Candidate: So first I showed the presentation to one of our most experienced account managers to get her onboard, and then together we took it to my boss. She was interested, but she was still concerned about the reaction of our creative director, who might be unhappy about his team having to work late generating TV spot ideas that would probably never be executed. However, I made it clear that I was happy to be the one coordinating with him and essentially be the "fall guy" on this to take the heat over extra hours worked, acting as a buffer between him and my boss.
Interviewer: Right, so did the plan work?
Clock: 5 minutes
Candidate: It did! We worked like crazy for ten days to create a strong presentation. The pitch went really well. As expected we didn’t win, but we were able to present some very creative ideas and steer the conversation towards our terrain: digital. Afterwards I was able to have a long conversation with their marketing head about digital opportunities. Within weeks we were in regular contact with him.
Two months later, we ran our first digital campaign for them, and soon they became one of our regular clients. The next year 15% of our revenue came from that client.
Clock: 6 minutes
Interviewer: Great result. Anything else you’d like to add?
Candidate: Yes, some lessons I learned. The creative director, as feared, was pretty unhappy about it at first and resisted taking on the additional work. When he saw how hard I was working on the project, he softened up a bit, and he put in a great performance on the day, but I wish I made more of an effort to win him over earlier. I think I learned the value of getting all the main stakeholders behind the process, not just the ones who have the final say.
Interviewer: Ok, and how could you have done this?
Candidate: In the creative director’s case, probably by showing him the creative opportunities that would become available if and when we were able to start working with the brand on their digital campaigns. And I should have explained that pitching to a room full of well-connected executives was a great professional opportunity for him in itself, which I think he realised eventually.
Clock: 7 minutes
Interviewer: Okay, that’s been really interesting, thank you. I suggest we now move on to the case interview.
Now that we’ve covered everything you need to know about PEI questions and how to answer them, let’s take a look at the steps you should take to prepare.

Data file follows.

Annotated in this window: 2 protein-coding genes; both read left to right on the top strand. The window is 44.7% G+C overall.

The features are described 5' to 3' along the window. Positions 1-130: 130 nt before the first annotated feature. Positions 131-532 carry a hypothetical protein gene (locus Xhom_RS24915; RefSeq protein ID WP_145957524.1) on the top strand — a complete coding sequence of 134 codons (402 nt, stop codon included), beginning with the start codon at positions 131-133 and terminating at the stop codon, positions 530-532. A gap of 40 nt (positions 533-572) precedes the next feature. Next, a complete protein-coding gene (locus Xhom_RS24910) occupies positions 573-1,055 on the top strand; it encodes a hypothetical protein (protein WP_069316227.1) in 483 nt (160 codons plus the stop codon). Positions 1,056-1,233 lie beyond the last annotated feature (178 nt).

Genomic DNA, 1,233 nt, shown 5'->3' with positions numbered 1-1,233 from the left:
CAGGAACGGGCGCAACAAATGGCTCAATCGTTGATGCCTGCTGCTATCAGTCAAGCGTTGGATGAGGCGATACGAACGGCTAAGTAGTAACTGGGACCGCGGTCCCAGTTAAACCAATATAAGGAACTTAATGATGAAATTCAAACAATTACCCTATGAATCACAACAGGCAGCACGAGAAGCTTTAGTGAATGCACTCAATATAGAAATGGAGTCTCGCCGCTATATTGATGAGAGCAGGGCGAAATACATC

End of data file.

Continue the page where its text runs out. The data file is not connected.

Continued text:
5.1 Find and research your stories
As discussed earlier, you’ll need around six detailed stories up your sleeve. We recommend outlining ten and then gradually cutting the weaker ones as you start to fill in the details.
If you’re having trouble finding enough stories that work, talk to old colleagues or classmates and see if they remember anything you did. Something relatively small that you’ve forgotten about can sometimes be fleshed out into a really strong story.
In fact, even when it’s something that you remember well, it can be useful to talk to someone else who was involved, as they’ll likely have a new perspective on it that could be useful.
5.2 Practise on your own
We recommend writing your answers down on paper within the structure of our SPSIL framework. This will help you see which parts of your story need editing down to be more concise, which parts need more detail, etc.
When you’re happy with them on paper, start practising telling them out loud on your own. You’ll find that the more you do this, the more convincingly you’ll tell them.
It’s also helpful to try answering different questions with the same story. For example, the marketing agency story in the previous section might be relevant to a variety of questions about working with stakeholders, managing disagreements, leadership, etc. If you practise delivering your story in a variety of ways, you’ll be more comfortable responding to questions during your real interview.
5.3 Practise with others
Once you’re confident telling the stories on your own, you’ll want to practise with friends or family who can give some useful feedback. You could also sign up to our peer-to-peer platform, where you can practise with other candidates.
However, if you really want the best possible preparation for personal experience interview questions, you'll also want to work with ex-consultants who have experience running interviews at McKinsey. If you know anyone who fits that description, great! Otherwise, we can connect you with our coaches.
We have put together a McKinsey Case Interview Training Programme to help you land the job. Since we launched the programme at the beginning of 2016, more than 80% of candidates who used it landed a job at McKinsey. We know this because we give 50% of their money back to people who do not get an offer.